Monday, October 18, 2010


Dracula Has Risen From the Grave

The third Dracula incarnation from the Hammer studios and director Terence Fisher is the best. Christopher Lee returns as the master of darkness after skipping the second film, and his presence was highly missed. This time around he seeks revenge on the priest who hung a crucifix on his castle door and ends up terrorizing a young couple. All Hammer films have a distinctive look, but “Dracula Has Risen…” frames the character of Dracula in a beautiful and expressive manner, full of gaudy yellows, bright reds and nauseating greens for full effect. His entrances are especially elegant as well. And just when the wholesome, innocent Maria (Veronica Carlson) arrives, one knows she’ll be a rapt target for Dracula. The sensuality (and even kinkiness) of this Dracula tale is turned up and it all makes for a wonderfully atmospheric experience.

The Silent Scream

Unfortunately, the film’s opening scene- lighted as if it was Conrad Hall shooting “The Godfather” and timed to the super slow motion images of a group of policemen running into a house and discovering a grisly murder scene- isn’t sustained for the remainder of the film. There’s still much to be appreciated in Denny Harris “Psycho” rip off, though, including Italian scream queen Barbara Steele in a weirdly psychotic role and the director’s love for black glove Argento-style first person death scenes.

A Day of Judgment

A horror film in the most skeletal of terms, Chris Reynolds early 80’s obscura is more of a religious allegory. A small town in depression era 1920’s is rampant with its townsfolk breaking the commandments. There’s the local clerk having an affair with his boss’s wife, the gas station owner who schemes to put away his mother and father in a retirement home and the local banker who places the almighty dollar above all else. Things are amorally bankrupt until the Grim Reaper comes into town. Obviously wanting to be taken seriously, “A Day of Judgment” drags a bit in places, slowly forming the background of its characters before the Reaper makes his presence known. No amount of imagination is left in the tank, though, when the Reaper does eventually show up. Disguised in very little light, director Reynolds creates an eerie specimen that feels like the forbearer to Freddy Kruger.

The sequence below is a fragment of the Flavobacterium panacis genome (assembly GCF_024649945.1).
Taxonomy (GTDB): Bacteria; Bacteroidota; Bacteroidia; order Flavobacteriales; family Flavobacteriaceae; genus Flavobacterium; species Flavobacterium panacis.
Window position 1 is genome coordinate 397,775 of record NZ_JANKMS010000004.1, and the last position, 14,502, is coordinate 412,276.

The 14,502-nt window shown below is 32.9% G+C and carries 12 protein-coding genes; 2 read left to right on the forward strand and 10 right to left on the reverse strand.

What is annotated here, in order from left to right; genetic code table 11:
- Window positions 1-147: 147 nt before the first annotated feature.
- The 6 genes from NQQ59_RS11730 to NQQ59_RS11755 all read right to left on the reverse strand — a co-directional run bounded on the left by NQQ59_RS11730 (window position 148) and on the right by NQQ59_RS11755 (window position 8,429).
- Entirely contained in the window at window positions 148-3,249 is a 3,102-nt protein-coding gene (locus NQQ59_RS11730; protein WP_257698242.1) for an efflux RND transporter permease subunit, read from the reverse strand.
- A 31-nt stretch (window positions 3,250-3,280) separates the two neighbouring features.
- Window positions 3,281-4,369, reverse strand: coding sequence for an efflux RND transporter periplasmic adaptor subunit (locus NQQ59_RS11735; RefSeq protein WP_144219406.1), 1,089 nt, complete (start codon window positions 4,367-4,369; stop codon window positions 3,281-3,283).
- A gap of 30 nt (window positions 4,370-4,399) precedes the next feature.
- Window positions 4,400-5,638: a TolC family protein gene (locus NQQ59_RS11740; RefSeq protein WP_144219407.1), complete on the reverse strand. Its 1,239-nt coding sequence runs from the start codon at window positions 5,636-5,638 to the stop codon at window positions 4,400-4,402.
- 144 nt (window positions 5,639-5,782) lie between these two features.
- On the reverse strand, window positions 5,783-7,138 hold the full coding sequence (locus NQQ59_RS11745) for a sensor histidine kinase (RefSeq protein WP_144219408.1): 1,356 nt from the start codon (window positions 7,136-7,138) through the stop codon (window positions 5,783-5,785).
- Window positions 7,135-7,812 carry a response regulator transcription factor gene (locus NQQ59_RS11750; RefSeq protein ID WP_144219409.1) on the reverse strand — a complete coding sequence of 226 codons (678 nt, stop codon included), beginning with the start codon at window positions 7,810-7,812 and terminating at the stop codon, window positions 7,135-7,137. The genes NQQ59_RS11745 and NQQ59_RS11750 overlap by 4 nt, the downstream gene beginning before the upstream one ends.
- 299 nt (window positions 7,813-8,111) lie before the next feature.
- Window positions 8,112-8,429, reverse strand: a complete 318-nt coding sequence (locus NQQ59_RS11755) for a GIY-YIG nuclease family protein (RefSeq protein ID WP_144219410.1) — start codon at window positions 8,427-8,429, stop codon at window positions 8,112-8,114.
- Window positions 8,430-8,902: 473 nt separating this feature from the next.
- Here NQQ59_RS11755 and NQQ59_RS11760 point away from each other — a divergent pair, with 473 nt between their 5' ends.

Humanoids From the Deep

From the stable of Corman classics, director Barbara Peeters (that must be a pseudonym, no?) takes a low budget idea and spins an entertaining low budget yarn, complete with dismembered teens and lots of gunfire as large latex-suit fish monsters wreck havoc on a Pacific coastal town. The underlying theme of scientific research gone horribly wrong is glossed over. In the right hands, “Humanoids From the Deep” could have been a terrific eco-thriller, but c’mon, this is 1979 and the film wants to entertain and shock. Newly released on Blu-ray, I suppose the film has its share of supporters.

The House Where Evil Dwells

Think of a Japanese “Amityville Horror”. A couple (the luscious Susan George and Edward Albert) move into a Tokyo house where a hideous act of murder and hara-kiri were performed. The spirits of the troubled threesome slowly possess the new couple, driving them to act out their fatal denouements two hundred years later. Part of the scares in this film are efficient, but more of it is laughable. The weird scene in which a group of crabs torment a young girl is alternatively grotesque and side splittingly funny.

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